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Re: Throw and catch, implications for error recovery

From: Derek Peschel
Subject: Re: Throw and catch, implications for error recovery
Date: Thu, 20 Nov 2008 14:28:17 -0800
User-agent: Mutt/

On Thu, Nov 20, 2008 at 10:54:45AM +0100, Andy Wingo wrote:
> I don't know how much the debugger gives you -- I haven't really gotten
> into using it yet. But what I would want would be that if you install a

An overview of the relevant modules might help you find your way around the
code and documentation:

  (ice-9 debug) is a trace utility, not compatible with the other modules.

  (ice-9 debugger) works with stdin/stdout like the REPL and allows
  inspecting saved error state.

  (ice-9 debugging) extends (ice-9 debugger) with program-control commands
  for stepping and evaluation and so on.

  GDS, the Emacs interface, uses (ice-9 debugging) and some other code;
  its features are mostly compatible with the (ice-9 debugging) commands
  with a few exceptions -- e.g. (ice-9 debugging) has no "tweak" command
  and GDS has no "finish" command.

The modules and documentation were written by different people at different
times.  The documentation is still being reorganized and fleshed out.
Check the repository files as well as the released versions.

These are some of the major features:

  The trap infrastructure for starting the debugger on certain events.

  In the debugger, evaluating code in the debuggee's context.

  Tweaking, which is evaluating code and causing the debuggee to skip
  an expression and reenter the debugger (amounting to one-time
  replacement of the skipped expression by the tweak argument)

  Saving of the stack from the last error, and inspecting it in the

> pre-unwind handler that captures the continuation, in theory you should
> be able to munge that continuation, restarting certain frames with
> different arguments, or different expressions entirely.

Are pre-unwind handlers the same as throw handlers?  The thing is, the
_debuggee_ causes the error and starts the unwinding.  (Except the debuger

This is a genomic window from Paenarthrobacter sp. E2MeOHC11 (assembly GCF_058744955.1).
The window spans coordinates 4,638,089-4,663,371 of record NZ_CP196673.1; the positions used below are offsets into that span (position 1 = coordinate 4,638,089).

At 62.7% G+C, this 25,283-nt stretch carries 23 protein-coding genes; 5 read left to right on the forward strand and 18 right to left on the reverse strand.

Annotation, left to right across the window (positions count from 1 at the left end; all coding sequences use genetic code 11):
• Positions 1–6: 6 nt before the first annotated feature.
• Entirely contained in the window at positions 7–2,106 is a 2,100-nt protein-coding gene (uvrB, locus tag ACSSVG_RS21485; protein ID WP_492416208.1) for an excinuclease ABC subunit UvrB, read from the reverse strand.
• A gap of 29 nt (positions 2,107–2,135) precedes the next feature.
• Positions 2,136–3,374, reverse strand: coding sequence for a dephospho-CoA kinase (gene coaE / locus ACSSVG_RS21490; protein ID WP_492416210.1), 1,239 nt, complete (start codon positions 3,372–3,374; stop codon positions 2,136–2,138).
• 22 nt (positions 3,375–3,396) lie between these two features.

uses lazy-catch which is different than regular catch, so we have to define
what kind of unwinding is actually happening.)  Can the debugger supply a
handler that the debuggee will use?  What if the debuggee wants to use its
own handlers?  

> In practice though, given that we use the C stack, there are only some
> points at which setjmp() has been called, and thus only those places to
> which we know how to unwind. Practically speaking, this occurs only at
> calls to `catch' and `call-with-current-continuation'. So you can
> restart where a continuation is captured, or from the start of a catch
> block.

Are you saying that normal Scheme->Scheme procedure calls don't capture
continuations?  And are you saying it's the existence of a catch handler
in the debugger that allows the debugger to continue running after the
error? (not surprising, it's what I suspected myself)

The "evaluate in program's context" feature can work with any frame on the
stack, so when the program is stopped without an error, stack frames are
accessible individually.  But I don't know if they are equivalent to
continuations or if a better debugger could take advantage of any

Do you know if the C function for "throw" calls longjmp?  (I don't have the
code in front of me and I want to get this message out quickly anyway.)

You worried me because when I think of setjmp/longjmp I think of throwing
away stack frames.  Guile doesn't do that; it uses setjmp/longjmp in unusual
ways.  For example, it copies the stack being thrown away.  So if we are
going to talk about the C layer then we need to know how it really works
in Guile's case, which I don't.

> Guile should probably add a raise-continuable as r6 has done, to give
> the user a better-supported (and cheaper) restart mechanism.

Thanks, that's a bit of the kind of answer I was looking for.  Then errors
need to call raise-continuable, of course.

Here are some more specific cases.

1. I'm stopped in my code, I use the debugger to evaluate something in a
   frame's context, and the evaluation causes an error due to a typo.
   I'd like to be able to evaluate more expressions in the same context.

2. My function f1 calls a function f2 with the wrong number of arguments.
   This is a situation where continuing or the "tweak" feature would
   really be handy, so I can back up in f1 to before the call and then
   substitute a new call.  Or perhaps I could redefine f1, back up in f1's
   parent to before the call of f1, and step forward through the call again.
   (In a simple architecture where stack frames correspond to functions and
   have PCs that point into a block of code, backing up would literally be
   moving the PC backward.  I don't know how it could work in Guile.)

-- Derek

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